As we can conclude from the abovementioned, a business cannot limit itself to just one security solution. The security system in the company should be complex, well-laned, and flawlessly integrated into the business processes. To achieve this, a business should follow these three steps:

  • Audit the existing security measures, policies, and protocols; define the weaknesses and vulnerabilities;
  • Develop a road map for a security system upgrade, including the list of the necessary software and hardware, staff education, and business security policies;
  • Implement all road map steps with detailed monitoring and control at each stage.

To meet the PCI Data Security Standard, a business can hire a Qualified Security Assessor (QSA) or an Approved Scanning Vendor (ASV). These certified specialists can conduct a risk assessment and create and implement the most effective PCI compliance solutions.

Overall, by implementing these PCI compliance solutions and best practices, businesses can help protect themselves from security threats and ensure ongoing compliance with the Payment Card Industry Data Security Standard (PCI DSS).

Maintaining Compliance

Reviewing and updating security measures is crucial because the Internet lives its own life. New technologies and solutions arrive non-stop, criminal minds look for new vulnerabilities in the existing protocols, and the security landscape is changing. This evolution is crucial for PCI compliance: without regular reviews and updates a business does not know about the new security threats, cannot recognize the gaps and weaknesses in the infrastructure, and fix them in a timely and correct manner.

Each organization can schedule the security review and update according to its internal policies. However, when it comes to PCI compliance, all businesses are required to re-certify annually. Each year a business should complete a PCI validation form and wait for results, which depend on many factors, including the implementation of the latest security practices and standards.

Stay informed about changes in PCI standards

To stay informed about the news and changes in PCI standards and best practices, businesses should follow the PCI Security Standards Council informational resources and other businesses that implement best practices and follow the latest trends. Here are a few methods to stay informed:

  • Subscribe to PCI DSS newsletters and a blog – once a week, they publish the latest in industry news, expert insights, dedicated information security content & online events.
  • Attend specialized training and workshops — PCI DSS offers free training for employees to be conducted on hire and annually, as well as additional training for security specialists;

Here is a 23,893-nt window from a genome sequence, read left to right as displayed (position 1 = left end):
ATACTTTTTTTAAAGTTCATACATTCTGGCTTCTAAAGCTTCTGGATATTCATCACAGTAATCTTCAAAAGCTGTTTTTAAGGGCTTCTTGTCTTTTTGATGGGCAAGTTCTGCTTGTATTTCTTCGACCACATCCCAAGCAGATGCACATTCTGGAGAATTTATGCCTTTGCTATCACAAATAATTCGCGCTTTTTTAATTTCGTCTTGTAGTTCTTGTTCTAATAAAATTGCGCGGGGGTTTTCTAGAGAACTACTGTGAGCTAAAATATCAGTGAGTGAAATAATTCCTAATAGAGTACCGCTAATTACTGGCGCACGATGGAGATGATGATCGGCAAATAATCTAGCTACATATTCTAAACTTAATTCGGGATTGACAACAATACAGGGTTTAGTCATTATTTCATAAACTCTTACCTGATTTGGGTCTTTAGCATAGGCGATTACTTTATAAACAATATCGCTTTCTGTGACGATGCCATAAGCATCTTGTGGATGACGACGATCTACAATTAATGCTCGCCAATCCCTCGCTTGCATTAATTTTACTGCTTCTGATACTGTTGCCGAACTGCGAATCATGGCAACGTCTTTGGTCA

• Work with experts: Qualified Security Assessors (QSA) can evaluate the PCI compliance in the organization and provide guidance and support on meeting the compliance requirements.
  • Follow industry news: many professional blogs and news feeds publish the latest industry updates and best practice examples.

A business that stays informed about the recent trends in the security landscape, updates and reviews security measures in the organization can protect itself from security breaks and improve trustworthy relationships with the customers.

PCI Compliance FAQ

To whom does the PCI DSS apply?

The PCI DSS is obligatory for any organization or company that works with card and cardholder data accepts, stores, and transmits it. Any merchant that accepts payments by card must comply with PCI data security standards.

Where to find the current PCI DSS?

A website https://www.pcisecuritystandards.org/, the official website of the PCI Security Standards Council, offers a Resources section with a Document Library and other documents regarding the latest/current PCI DSS. Also, the websites published information about upcoming events and training, industry news, and additional helpful information.

If a business only accepts credit cards over the phone, does PCI DSS still apply to that business?

Any business that accepts credit cards must comply with PCI DSS. If a business accepts credit cards by phone only, it remains the subject of PCI standards and should follow the general rules.

What's Next?

Only very small businesses can consider PCI compliance to be optional. A business should implement security measures even for the lowest PCI-compliant level, below 20,000 transactions per year. Non-compliance means putting the cardholder data in the risk zone; it can result in payment system fines and other negative consequences.

One of the essential security measures is avoiding a third-party risk. It means cooperation with reliable partners that meet PCI DSS requirements and cases about cardholder data security.

Corytech, the innovative fully-featured platform, invests in the security system to protect cardholder information. Since the start of its work, Corytech does not register the cardholder data leakage due to the issues on the Corytech side. For those businesses that put client security on top, Corytech can become a reliable partner. Request a demo to see how Corytech can help your business.

Vyacheslav Bondarenko
Co-founder of Corytech